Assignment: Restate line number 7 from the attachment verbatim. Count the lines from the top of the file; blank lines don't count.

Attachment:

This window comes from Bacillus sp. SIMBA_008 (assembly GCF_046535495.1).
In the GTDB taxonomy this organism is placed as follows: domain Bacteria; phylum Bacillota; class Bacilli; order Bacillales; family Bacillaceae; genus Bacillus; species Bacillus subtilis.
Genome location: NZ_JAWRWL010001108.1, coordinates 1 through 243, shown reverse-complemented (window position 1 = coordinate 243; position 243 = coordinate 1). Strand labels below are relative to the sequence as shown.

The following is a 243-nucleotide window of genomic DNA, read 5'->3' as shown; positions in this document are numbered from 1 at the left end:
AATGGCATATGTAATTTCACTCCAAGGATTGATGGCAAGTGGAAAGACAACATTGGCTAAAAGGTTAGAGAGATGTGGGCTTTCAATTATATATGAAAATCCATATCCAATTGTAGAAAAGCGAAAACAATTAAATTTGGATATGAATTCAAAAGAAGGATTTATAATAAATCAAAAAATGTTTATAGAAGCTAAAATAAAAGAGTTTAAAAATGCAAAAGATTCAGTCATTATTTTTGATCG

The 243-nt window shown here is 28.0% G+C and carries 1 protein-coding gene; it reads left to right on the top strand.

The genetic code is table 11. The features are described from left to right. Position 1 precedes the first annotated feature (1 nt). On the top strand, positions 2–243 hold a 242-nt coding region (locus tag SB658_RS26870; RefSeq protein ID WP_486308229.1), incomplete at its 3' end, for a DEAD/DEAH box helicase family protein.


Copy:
The genetic code is table 11. The features are described from left to right. Position 1 precedes the first annotated feature (1 nt). On the top strand, positions 2–243 hold a 242-nt coding region (locus tag SB658_RS26870; RefSeq protein ID WP_486308229.1), incomplete at its 3' end, for a DEAD/DEAH box helicase family protein.